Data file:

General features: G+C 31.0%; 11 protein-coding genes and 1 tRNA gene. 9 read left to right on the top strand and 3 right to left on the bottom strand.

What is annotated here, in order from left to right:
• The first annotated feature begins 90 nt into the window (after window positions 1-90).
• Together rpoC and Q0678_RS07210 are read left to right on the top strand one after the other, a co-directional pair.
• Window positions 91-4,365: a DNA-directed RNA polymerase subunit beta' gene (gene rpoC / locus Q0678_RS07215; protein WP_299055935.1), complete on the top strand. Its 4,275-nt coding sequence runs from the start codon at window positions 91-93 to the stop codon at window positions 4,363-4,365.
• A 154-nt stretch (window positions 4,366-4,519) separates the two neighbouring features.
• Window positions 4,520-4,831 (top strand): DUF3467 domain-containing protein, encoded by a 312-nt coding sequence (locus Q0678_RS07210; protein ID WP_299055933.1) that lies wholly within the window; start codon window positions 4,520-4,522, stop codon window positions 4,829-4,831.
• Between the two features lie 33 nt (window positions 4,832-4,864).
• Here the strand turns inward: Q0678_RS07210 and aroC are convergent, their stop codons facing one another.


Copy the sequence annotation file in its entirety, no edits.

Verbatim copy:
General features: G+C 31.0%; 11 protein-coding genes and 1 tRNA gene. 9 read left to right on the top strand and 3 right to left on the bottom strand.

What is annotated here, in order from left to right:
• The first annotated feature begins 90 nt into the window (after window positions 1-90).
• Together rpoC and Q0678_RS07210 are read left to right on the top strand one after the other, a co-directional pair.
• Window positions 91-4,365: a DNA-directed RNA polymerase subunit beta' gene (gene rpoC / locus Q0678_RS07215; protein WP_299055935.1), complete on the top strand. Its 4,275-nt coding sequence runs from the start codon at window positions 91-93 to the stop codon at window positions 4,363-4,365.
• A 154-nt stretch (window positions 4,366-4,519) separates the two neighbouring features.
• Window positions 4,520-4,831 (top strand): DUF3467 domain-containing protein, encoded by a 312-nt coding sequence (locus Q0678_RS07210; protein ID WP_299055933.1) that lies wholly within the window; start codon window positions 4,520-4,522, stop codon window positions 4,829-4,831.
• Between the two features lie 33 nt (window positions 4,832-4,864).
• Here the strand turns inward: Q0678_RS07210 and aroC are convergent, their stop codons facing one another.